Synton made a name for themselves in the Netherlands by manufacturing and distributing high-end electronic equipment. In addition to importing products from Fairlight, E-Mu, and Ensoniq in Europe, Synton tried their hand at producing their own synthesizers, in the form of the System 2000 and System 3000 as well as their monophonic analog synthesizer, the Synton Syrinx. Unfortunately, the company went bankrupt in 1989 and nothing was heard from them again until 1997. This was when their product specialist, Marc Paping, and designer, Bert Vermeulen, who were behind the creation of the Syrinx, reunited to create the Synton Fenix. These two were not impressed with the synths taht were available at the time and decided that they could do better with the Fenix.
The Synton Fenix is basically an analogue synthesizer that features 31 differing modules. To create the Fenix, Paing and Vermeulen looked at the synthesizer that the have owned and incorporated all of the features that they liked about them. This meant that the Fenix had quite an esoteric range of features to say the least. Initially, only 25 of the Synton Fenix units were hand-built and these were mostly distributed amongst enthusiasts who were close friends or fans of the company. Thanks to word of mouth, the team had to create another 50 because of the high demand for them. However, these 75 units were the only ones that were ever created and production of this synthesizer came to an end in 2000, which makes them very rare. Those who were lucky enough to end up with one in their possession has praised it for the unique modules that it features as well as the distinctive sounds that were possible using the synth.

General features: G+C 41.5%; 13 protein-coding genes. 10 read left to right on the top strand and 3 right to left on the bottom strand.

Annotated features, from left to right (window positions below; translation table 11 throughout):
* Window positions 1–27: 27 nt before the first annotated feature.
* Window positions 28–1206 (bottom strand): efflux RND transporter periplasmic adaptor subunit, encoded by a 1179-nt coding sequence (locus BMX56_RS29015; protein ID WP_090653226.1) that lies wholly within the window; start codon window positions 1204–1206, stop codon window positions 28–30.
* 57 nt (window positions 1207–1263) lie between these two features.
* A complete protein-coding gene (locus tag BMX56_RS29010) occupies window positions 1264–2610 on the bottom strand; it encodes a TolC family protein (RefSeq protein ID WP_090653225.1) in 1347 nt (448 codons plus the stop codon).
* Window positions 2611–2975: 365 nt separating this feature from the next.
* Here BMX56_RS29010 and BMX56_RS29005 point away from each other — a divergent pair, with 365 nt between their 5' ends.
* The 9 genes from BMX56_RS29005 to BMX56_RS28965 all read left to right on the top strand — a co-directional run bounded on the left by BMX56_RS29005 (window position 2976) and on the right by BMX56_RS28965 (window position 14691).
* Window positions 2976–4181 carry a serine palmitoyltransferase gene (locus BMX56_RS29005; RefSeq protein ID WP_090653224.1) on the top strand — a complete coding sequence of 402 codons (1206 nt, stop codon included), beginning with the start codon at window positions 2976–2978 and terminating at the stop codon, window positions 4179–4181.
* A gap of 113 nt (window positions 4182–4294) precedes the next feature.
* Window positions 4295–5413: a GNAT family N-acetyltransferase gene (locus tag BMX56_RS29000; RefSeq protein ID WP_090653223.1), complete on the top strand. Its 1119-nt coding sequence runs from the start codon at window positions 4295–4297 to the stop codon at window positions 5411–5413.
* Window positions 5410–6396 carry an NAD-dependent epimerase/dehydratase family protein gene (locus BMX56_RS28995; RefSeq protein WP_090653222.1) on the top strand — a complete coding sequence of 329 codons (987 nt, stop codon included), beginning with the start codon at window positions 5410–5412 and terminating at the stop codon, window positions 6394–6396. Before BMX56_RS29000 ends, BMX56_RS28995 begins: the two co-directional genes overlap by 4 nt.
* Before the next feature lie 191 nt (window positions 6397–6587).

The Synton Fenix was very much a labor of love, which meant no corners were cut during the manufacturing process. This meant that a lot of effort went into every single component, such as the Bakelite knobs that were fabricated in Taipei instead of being bought locally. Despite featuring 31 modules, the Fenix is not really modular as the modules have predetermined architectures. However, you still have more freedom than what would be possible with pre-patched instruments. Other notable features of the Fenix include three VCOs, three low-frequency oscillators, three VCFs, three different envelope generators, two dedicated CV mixers, three general purpose mixers, and four VCAs.
Artists who have used the Synton Fenix in the past include Martin Gore and David Morley, as well as Aphex Twin and Chris Whitten.